What Is
Analogue Photography?

A Lomography Guide

A Quick Introduction to Analogue Photography

The term ‘Analogue Photography’ refers to photography using an analogue camera and film. A roll of film is loaded into the camera and the magic begins once you start clicking: light interacts with the chemicals in the film and an image is recorded. The pictures collected in your film roll come to life when the film is processed in a photo lab.

When it comes to choosing a film camera, it’s important to remember that different cameras shoot different kinds of film. Some cameras use 35mm film, some require 110 format film, some shoot 120 (aka ‘medium-format’) film and some use Instant film. The most common among these choices is 35mm film, which can be processed in your local photo lab, drugstore or supermarket. 35mm film comes in canisters and is characterized by its sprocket holes – little perforations which run along the edge of the film strip. 120 film, on the other hand, is larger and delivers square photos; this film doesn’t have sprocket holes. 110 format film is used with pocket cameras and produces small photos. Lastly, Instant photos do not require photo lab processing; they magically develop within a few seconds!

What’s So Fun About Analogue Photography?

Pop-art icon Andy Warhol was once quoted as saying, “The idea of waiting for something makes it more exciting,” and it perfectly applies to analogue photography. There is no LCD screen to check your photos and you’ll only see what you have captured after the film roll has been processed, scanned and printed. Ask any analogue photography devotee and they’ll tell you that the wait is part of the thrill!

Once you get into analogue photography, you’re sure to find it creatively fulfilling. Modern-day apps and software have tried to emulate the effects that you get with film photos, but nothing beats the original; it’s more rewarding when you create it yourself rather than with a filter. Of course, the results may vary (depending on the lighting conditions, the film and camera used and the mood of your photo lab operator, etc.) but overall the analogue look is unmistakable. Colors are richer, the saturation is more dramatic (or ‘wild’ if you wish), and the film grain adds soul and character to your images, they seem to evoke nostalgic and dream-like memories. Experimentation and the thrill of the unknown drive us in our love for analogue.

What to Expect in Analogue Photography

Light leaks, blank shots and happy accidents – these are normal with your first few rolls. But don’t give up! It takes some practice but you’ll get the hang of it. Our tip? Make sure that you read the instructions. Sometimes even film photography veterans forget about taking the lens cap off! Experimenting with your photos by trying out techniques can give you bizarre results, so don’t feel too bad if your photos are nothing like how you planned them to be. Want to try some tips? Check out the Lomography Tipster page for some ideas!

Most Lomographers are actually happy to find light leaks – these are white or red streaks on film created by stray light that enters a camera body - and “mistakes” that occur as they shoot – these “flaws” make your photographs even more interesting and unique! It’s also best to keep in mind that different film labs do not use the same chemicals and calibrations, so you’ll get varied results with your photos.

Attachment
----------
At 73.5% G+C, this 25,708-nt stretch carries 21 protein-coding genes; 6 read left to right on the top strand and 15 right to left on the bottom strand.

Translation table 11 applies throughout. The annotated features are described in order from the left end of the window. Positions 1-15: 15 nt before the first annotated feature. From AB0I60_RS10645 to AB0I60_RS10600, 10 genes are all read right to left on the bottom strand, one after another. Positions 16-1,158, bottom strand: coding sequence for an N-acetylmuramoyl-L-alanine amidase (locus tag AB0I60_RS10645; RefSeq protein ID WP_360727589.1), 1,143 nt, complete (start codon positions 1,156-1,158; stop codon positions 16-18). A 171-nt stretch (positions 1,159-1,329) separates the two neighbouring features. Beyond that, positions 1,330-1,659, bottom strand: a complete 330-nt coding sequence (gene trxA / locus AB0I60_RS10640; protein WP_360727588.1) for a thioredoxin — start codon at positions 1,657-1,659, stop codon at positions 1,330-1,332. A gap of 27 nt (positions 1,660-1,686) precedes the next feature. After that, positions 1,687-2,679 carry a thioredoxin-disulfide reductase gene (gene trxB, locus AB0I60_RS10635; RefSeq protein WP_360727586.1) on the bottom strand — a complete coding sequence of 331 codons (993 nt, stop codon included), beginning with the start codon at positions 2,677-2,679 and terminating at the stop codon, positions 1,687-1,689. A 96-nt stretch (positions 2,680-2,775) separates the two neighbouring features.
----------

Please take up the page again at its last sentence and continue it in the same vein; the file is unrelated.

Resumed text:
What’s The Ideal Film Camera To Start With?


35mm - A 35mm camera such as the Lomo LC-A+ or Lomo LC-Wide uses all kinds of 35mm film which can be conveniently developed in your local photo lab. Both cameras are recommended for beginners, because they’re easy to use; the compact size allows you to shoot easily and get impressive results. These cameras produce photos with radiant colors and vignettes that frame your subject; plus, they’re equipped with creative settings for artistic photographs.


120 - Once you’ve mastered the 35mm format, you may want to explore the more advanced medium-format territory. You can start with the Diana F+, a classic camera that emits soft-focused, dream-like square photos. If you’re aiming for sharp shots, go for a premium 120 camera such as the Belair X 6-12.


Instant - Instant photography allows you to enjoy the tactile experience of analogue photography in a swift instant. It’s a great choice for spontaneous moments; once you click the shutter, the camera ejects the photo which develops in less than a minute. An excellent choice for shooting creative and fun instant photos is the Lomo’Instant. What sets this apart from other instant cameras is the creative flexibility that it offers: 3 shooting modes, advanced lens system, multiple exposure function and long-exposure settings. It gives you the freedom to get experimental and see the results instantly.


110 - 110 Cameras are super easy to use and they’re so small, they fit right into your pocket. There are no settings to fuss with these analogue babies; you just need to point and click the shutter.

Need more info?
Check out our comprehensive Film Guide

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Experimenting With Film

There are various kinds of film under these different formats (with the exception of Instant Film): Color Negative, Black & White, Redscale and Slide.


Color Negative film produces natural, true-to-life colors and smooth grain. They go through standard processing using C-41 chemicals.


Black & White film, as the name suggests, delivers monochromatic photographs.